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EddieK

Westbury - Weymouth route mid 1970s

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20 hours ago, The Johnster said:

This loco must have hauled the train down to Weymouth earlier in the day; I was unaware that there was such a thing as a Birmingham-Weymouth through service at this time.  

 

For many years Weymouth received summer holiday trains via both Yeovil and Oxford/Southampton. The Birmingham was presumably one of those. I seem to recall on another thread there was a comment that in some years the locos and stock worked in one way and out the other.

 

Somewhat different services to the daily Cardiff/Bristol - Weymouth trains.

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On 30/09/2019 at 08:38, Andy Kirkham said:

10421871744_3de5676c30_z.jpgOCT 74B 15. The 13:00 Weymouth-Birmingham enters Maiden Newton hauled by a Peak, September 1974 by Andy Kirkham, on Flickr

 

But you will see from the Flickr comments that this was a rare occurrence. One of the reasons I had made this trip was to photograph a Western at Maiden Newton.

That is a brilliant photo because you have managed to capture - probably by accident - a very significant part of Maiden Newton's/the Bridport branch's history.  if you look carefully near the right hand edge of the picture you can see a black painted patch on one of the uprights in the fence, an upright which was originally part of the overall roof structure over the bay platform.   It was painted there as a mark for the to help the Guard know exactly where he was when the stock of the branch train was gravitated back into the platform as there was no runround loop on the branch.  Amusingly every time the station was repainted (which wasn't very frequent) the painters repainted these marks and they were still there s after the branch had closed.

 

The final day of passenger services was quite an occasion especially after some local worthy generously donated a bottle of vodka to the train crew - who very kindly passed it on to the crew who relieved them.  In the interests of safety I stopped a local from placing a wreath on the final train from Maiden Newton to Bridport but couldn't allow the train to go without it so put it on the train myself.

 

The following week the Area Civil Engineer and I made what was almost certainly the very last throughout rail movement from Maiden Newton to Bridport and back, albeit using the CE's Wickham trolley as our motive power complete with a trailer for various larger items which we removed for safe-keeping and most of which had already been sold.   I took the 'branch keys' so that we could access every building on the branch and by then they, and lots of no doubt long redundant ones, formed a pretty substantial load of metal attached in bunches to a piece of chain; I haven't got a clue what happened to the after we'd finished with them.  A rather sad day but the weather was superb with no need for jackets.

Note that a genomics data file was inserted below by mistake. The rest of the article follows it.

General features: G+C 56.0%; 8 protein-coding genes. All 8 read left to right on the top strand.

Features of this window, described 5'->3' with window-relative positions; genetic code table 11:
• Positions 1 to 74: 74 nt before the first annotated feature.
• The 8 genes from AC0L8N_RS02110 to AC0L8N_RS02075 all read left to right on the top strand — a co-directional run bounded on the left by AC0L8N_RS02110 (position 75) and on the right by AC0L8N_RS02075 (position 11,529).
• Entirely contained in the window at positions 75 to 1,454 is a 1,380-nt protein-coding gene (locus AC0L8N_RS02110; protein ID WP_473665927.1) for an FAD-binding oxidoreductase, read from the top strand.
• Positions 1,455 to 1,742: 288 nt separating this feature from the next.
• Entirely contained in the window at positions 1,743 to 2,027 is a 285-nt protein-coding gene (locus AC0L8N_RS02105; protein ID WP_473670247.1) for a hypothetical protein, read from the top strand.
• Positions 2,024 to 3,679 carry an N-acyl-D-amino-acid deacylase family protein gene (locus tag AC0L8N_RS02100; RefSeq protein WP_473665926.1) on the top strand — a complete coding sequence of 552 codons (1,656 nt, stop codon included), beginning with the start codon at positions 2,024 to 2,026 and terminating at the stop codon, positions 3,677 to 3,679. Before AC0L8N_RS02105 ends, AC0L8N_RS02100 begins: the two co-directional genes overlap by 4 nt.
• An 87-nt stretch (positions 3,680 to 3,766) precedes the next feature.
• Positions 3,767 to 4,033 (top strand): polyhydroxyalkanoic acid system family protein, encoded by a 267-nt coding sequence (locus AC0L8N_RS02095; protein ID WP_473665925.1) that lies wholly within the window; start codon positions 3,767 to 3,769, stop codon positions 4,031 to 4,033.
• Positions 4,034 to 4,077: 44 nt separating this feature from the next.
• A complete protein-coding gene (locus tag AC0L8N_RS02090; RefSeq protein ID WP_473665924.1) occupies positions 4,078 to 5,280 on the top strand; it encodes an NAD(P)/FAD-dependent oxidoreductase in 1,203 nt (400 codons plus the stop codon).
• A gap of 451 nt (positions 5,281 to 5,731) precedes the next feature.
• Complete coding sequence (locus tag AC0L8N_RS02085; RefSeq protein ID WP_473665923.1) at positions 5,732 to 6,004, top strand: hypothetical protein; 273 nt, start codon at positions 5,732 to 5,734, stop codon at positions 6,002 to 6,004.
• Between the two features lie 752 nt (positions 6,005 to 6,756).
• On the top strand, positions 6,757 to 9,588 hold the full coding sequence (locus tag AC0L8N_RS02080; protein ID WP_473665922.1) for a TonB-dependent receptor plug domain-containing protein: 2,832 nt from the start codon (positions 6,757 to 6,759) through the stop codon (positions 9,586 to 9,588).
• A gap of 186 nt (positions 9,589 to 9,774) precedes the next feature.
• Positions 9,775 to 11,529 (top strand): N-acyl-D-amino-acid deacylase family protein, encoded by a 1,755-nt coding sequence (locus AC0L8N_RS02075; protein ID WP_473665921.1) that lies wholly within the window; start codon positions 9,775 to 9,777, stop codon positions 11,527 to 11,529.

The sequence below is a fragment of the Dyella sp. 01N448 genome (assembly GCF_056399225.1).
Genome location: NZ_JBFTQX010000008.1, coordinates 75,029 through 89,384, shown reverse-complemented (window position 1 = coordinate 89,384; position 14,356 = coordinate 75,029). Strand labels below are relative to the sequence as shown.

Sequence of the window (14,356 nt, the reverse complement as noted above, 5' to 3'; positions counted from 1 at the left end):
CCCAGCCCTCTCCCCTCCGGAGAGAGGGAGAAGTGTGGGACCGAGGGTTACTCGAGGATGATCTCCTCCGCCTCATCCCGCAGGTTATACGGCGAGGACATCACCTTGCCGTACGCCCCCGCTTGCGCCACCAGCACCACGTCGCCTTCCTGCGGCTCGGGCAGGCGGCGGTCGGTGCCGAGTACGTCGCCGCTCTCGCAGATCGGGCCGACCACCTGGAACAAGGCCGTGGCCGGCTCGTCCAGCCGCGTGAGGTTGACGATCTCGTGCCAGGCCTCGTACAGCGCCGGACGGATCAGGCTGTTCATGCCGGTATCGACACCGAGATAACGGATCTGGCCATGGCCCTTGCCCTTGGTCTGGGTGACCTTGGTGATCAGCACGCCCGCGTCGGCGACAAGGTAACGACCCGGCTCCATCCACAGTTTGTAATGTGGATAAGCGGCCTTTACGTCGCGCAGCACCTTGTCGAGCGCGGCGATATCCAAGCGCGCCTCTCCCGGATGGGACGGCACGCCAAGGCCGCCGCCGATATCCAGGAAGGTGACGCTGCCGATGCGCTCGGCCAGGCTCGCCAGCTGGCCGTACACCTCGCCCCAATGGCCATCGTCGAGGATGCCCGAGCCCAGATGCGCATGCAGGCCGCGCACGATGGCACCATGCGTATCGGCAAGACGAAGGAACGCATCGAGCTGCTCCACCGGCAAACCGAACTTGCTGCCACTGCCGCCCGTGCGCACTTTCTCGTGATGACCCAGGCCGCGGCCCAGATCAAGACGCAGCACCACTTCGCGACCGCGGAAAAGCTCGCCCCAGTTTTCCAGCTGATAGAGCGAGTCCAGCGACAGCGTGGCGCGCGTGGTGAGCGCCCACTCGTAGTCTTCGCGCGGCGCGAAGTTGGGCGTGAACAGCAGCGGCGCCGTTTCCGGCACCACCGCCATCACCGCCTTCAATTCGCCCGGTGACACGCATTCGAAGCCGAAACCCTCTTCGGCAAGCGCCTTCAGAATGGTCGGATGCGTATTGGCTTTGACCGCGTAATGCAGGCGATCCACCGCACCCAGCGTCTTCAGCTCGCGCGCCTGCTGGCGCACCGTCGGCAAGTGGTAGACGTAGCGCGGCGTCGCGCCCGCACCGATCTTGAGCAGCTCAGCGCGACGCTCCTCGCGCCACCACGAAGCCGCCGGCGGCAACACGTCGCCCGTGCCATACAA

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On 30/09/2019 at 13:39, The Johnster said:

This loco must have hauled the train down to Weymouth earlier in the day; I was unaware that there was such a thing as a Birmingham-Weymouth through service at this time. 

Saturdays only from 15 June to 17 September 1974 it was a Derby - Weymouth, Weymouth - Derby service. The last Summer the service from and to Derby ran, via Maiden Newton, was 1981.

Edited by Flood
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On 29/09/2019 at 17:35, Gwiwer said:

Bridport closed in 1975 meaning the appearance of single-car 121s ceased thereafter.  On the final day, 5th May, the branch train was a 4-car formation 117+121 partly in order to handle the expected last-day riders and partly to accommodate a railtour formed 3H which itself could not be run down the branch (because the crew were not trained on the stock I believe rather than any ban on the stock working the branch) meaning all those folk decanted into the branch train which then ran an unadvertised extra trip between timetabled services for the railtour patrons.  It also carried anyone else who happened to board.  The Thumper recessed in Maiden Newton coal yard for the duration and is the only occasion known to me when passenger stock used that siding. 

 

The Six Bells website quotes this event as being on May 3rd and gives details of the units that were used

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21 hours ago, The Stationmaster said:

 

The following week the Area Civil Engineer and I made what was almost certainly the very last throughout rail movement from Maiden Newton to Bridport and back, albeit using the CE's Wickham trolley as our motive power complete with a trailer